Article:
T Nation

Sentoguy: How Do You Train?

well I actually was thinking when i was reading some of the other how do you train threads that Sentoguy would be a good guy to have his own thread since he is one of the larger and more knowledged individuals here. Then I saw cc’s post which said that and I decided to make it haha. SO tell us sentoguy how do you train. Btw ill do what gerdy did just for no reason o ya i did it =] haha

Hehe.

Well deserved, though, Sento is one always friendly and terribly helpful guy…

And way more well-read than I am :wink:

he doesnt!

Sento is also the man. Hope he lays it on us in this thread.

This should be a good one - but it seems like some of these “How Do You Train” threads are based on large men who have/do train DC style. Just an observation.

[quote]SSC wrote:
This should be a good one - but it seems like some of these “How Do You Train” threads are based on large men who have/do train DC style. Just an observation.[/quote]

well only two, gerdy doesnt plus maybe thats telling you something haha. tht maybe dc works =p

[quote]crod266 wrote:
SSC wrote:
This should be a good one - but it seems like some of these “How Do You Train” threads are based on large men who have/do train DC style. Just an observation.

well only two, gerdy doesnt plus maybe thats telling you something haha. tht maybe dc works =p[/quote]

Maybe :wink:

But I don’t think Sento only ever did DC, we all started with something else… And since a lot of people here are in the beginner and intermediate stages, the info on how most guys who are a little further along used to train should come in handy.

Also guys, ask questions if you have them… Cheating (recently covered in my thread, but more can be said on it I’m sure!), Rep Tempo, How to get enough food in, whatever. If you have a question, ask it…
Or else these threads won’t get much longer than 2 pages each :wink:

Sento, what are your favourite exercises for the different body parts?

Also, what are your stats now (height, weight, bf%, and maybe some PR lifts)?

[quote]pinkponyz wrote:
Sento, what are your favourite exercises for the different body parts?

Also, what are your stats now (height, weight, bf%, and maybe some PR lifts)?[/quote]

Taken from the best exercises thread in the T-Cell

[quote]Sentoguy wrote:
These would be mine and why (and some of these are tough to call “best”, more like favorite)

Chest- Incline Bench (smith or barbell)- lots of people have lagging upper chests

Traps/back thickness- Rack Pulls- more of a total back thickness builder, shrugs would be the best isolation trap builder

Lats/back width- Rack Chins- just like this exercise

Lower Back- Deadlift- nothing else allows you to use anywhere near the amount of weight

Biceps- Alt DB curl- allows you to use lots of weight, allows for supination (even better if you use an off-set grip)

Triceps- Reverse Grip Smith bench- allows a lot of weight to be used and better tricep stimulation than the free weight version (though that one’s good as well)

Forearms/flexors- BB wrist curl, extensors/brachioradialis/brachialis- pinwheel curls or standing reverse BB curls (I like the ez curl bar for these).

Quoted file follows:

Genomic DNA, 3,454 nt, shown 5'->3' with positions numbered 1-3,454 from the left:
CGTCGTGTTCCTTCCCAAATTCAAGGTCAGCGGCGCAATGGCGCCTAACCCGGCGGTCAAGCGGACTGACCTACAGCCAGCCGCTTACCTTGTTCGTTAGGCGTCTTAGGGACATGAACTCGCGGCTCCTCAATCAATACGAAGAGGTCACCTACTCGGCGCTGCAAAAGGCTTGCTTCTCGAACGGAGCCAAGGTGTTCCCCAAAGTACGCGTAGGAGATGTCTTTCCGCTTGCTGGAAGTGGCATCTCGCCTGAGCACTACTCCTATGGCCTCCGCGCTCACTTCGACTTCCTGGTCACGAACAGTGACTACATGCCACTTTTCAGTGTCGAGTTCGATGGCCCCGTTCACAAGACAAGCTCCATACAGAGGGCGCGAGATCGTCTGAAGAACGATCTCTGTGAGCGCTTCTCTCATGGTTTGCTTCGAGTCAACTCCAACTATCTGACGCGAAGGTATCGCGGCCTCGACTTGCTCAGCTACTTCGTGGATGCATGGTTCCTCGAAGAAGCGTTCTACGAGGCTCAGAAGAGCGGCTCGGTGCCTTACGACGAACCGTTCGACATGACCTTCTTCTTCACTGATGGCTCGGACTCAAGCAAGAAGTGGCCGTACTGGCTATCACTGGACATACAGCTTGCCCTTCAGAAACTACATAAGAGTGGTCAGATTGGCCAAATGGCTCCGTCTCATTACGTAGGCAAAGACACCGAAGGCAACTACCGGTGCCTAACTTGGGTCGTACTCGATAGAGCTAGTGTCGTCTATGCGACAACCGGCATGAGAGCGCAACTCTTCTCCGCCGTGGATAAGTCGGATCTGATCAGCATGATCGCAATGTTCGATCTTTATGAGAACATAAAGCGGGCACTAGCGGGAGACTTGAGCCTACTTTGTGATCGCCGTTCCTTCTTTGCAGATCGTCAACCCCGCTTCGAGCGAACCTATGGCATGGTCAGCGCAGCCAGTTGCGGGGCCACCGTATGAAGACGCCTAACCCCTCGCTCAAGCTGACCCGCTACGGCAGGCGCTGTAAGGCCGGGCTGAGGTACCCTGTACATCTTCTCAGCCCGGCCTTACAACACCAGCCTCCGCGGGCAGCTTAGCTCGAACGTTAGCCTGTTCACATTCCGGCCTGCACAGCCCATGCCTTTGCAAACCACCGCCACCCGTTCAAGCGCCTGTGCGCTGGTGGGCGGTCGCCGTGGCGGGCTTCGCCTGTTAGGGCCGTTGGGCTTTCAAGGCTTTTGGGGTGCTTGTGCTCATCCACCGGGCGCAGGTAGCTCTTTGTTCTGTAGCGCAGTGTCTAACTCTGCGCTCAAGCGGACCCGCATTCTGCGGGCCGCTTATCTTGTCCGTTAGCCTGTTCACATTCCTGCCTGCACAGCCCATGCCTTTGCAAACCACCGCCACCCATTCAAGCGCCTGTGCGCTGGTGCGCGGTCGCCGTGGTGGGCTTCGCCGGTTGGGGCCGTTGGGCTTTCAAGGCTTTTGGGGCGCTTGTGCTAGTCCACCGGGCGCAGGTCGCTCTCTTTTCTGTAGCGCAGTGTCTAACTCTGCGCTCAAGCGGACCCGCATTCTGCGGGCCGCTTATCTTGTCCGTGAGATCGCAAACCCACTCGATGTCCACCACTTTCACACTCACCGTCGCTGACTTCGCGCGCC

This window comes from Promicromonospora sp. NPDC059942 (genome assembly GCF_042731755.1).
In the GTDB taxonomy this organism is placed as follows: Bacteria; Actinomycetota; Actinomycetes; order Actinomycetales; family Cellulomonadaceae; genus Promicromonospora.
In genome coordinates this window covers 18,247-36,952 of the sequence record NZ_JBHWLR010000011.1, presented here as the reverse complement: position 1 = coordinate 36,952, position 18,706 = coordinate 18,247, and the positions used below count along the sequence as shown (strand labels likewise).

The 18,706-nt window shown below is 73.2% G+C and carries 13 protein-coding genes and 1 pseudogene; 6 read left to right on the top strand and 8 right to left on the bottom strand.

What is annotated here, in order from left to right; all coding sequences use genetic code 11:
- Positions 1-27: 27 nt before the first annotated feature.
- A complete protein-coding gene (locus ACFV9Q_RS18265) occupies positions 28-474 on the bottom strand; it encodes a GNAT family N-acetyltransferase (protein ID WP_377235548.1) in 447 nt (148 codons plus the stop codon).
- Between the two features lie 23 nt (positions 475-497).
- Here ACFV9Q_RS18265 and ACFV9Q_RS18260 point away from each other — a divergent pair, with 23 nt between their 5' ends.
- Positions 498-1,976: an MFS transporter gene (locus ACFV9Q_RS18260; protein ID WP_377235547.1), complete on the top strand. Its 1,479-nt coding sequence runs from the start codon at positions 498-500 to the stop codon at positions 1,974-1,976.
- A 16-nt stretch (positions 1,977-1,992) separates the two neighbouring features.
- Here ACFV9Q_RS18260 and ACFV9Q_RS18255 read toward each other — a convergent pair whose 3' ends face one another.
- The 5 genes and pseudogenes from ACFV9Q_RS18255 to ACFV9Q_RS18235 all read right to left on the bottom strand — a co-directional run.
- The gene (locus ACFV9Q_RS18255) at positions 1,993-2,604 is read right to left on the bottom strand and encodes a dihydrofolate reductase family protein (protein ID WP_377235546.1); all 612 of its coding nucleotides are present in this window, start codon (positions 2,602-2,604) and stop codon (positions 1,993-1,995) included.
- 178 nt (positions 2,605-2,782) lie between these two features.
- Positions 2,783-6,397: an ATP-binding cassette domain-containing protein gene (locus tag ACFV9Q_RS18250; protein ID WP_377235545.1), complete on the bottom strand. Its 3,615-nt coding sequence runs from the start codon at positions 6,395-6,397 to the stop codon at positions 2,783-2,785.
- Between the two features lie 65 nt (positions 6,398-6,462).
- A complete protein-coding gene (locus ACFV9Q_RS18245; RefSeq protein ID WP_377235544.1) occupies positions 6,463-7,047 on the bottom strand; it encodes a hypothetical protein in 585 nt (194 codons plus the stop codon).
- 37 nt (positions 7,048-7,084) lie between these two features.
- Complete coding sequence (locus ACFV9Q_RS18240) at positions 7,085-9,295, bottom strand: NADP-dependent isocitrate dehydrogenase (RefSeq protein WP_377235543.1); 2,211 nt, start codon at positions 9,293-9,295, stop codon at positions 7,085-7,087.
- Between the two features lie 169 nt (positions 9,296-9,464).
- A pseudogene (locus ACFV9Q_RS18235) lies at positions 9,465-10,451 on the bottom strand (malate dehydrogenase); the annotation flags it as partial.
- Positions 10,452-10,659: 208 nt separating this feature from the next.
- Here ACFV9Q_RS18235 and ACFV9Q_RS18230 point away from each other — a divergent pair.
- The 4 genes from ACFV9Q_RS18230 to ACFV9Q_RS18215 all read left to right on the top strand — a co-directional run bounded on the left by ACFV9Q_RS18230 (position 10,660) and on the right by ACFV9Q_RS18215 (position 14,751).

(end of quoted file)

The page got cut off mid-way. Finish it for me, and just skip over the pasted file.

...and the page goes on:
Quads- Squats (really tough to say any one is the “best” though, any heavy pressing exercise is a good quad builder)

Hamstrings- Stiff-Legged Deadlift- hip extension hamstring exercises usually allow for more weight, and a better stretch

Calves- Gastroc- donkey calf raise, soleus- seated calf raise

Shoulders- Seated BB press- total shoulder mass, lateral raise- shoulder isolation (medial delt) exercise

Abdominals- (Ooh, I’ve done some doozers in this department, some of which took quite a while to work up to, so for the average person I’d say) upper- High cable crunch, lower- hanging leg raises, transverse/total core- ab wheel/bb roll-outs (out at angles to sides as well to really hit the obliques)[/quote]

[quote]crod266 wrote:
well I actually was thinking when i was reading some of the other how do you train threads that Sentoguy would be a good guy to have his own thread since he is one of the larger and more knowledged individuals here.

Then I saw cc’s post which said that and I decided to make it haha. SO tell us sentoguy how do you train. Btw ill do what gerdy did just for no reason o ya i did it =] haha[/quote]

Damn it crod, making me feel all important and shit. :wink:

How I currently train is DC 2 way split (people can check out the DC thread if they want to learn more about it, and feel they’re ready).

How I used to train…

I’ve definitely taken the long, winding road less traveled when it comes to training. One which, although I learned some very helpful and useful lessons on, I would not direct someone else to follow.

When I first started seriously lifting I was already 18 and began training with a focus on martial arts. Although, I had been fascinated with muscles, greatly wanted to acquire them earlier from an early age, and read quite a few Muscle & Fitness magazines looking for ways how to get there.

Unfortunately, I was advised not to begin weight training until after I had finished growing or else it would stunt my growth. Oh, the irony as I only wound up being about 5’7" anyhow and wasted my best potential years for growing as well.

Damn I wish I could get those years back and I strongly advise anyone who is told to do the same to NOT listen to whoever is telling you to do that.

So, at 18 I started (all 130 lbs of me), using a full body program that I got from a Bruce Lee book of all places LOL. Thanks to newbie gains and my very basic understanding of progressive overload I gained some strength and some muscle.

Unfortunately not nearly what I should have, since I was then unaware of the need to eat big and since the program was far from optimal. But I no longer looked like Christian Bale in The Machinist, LOL.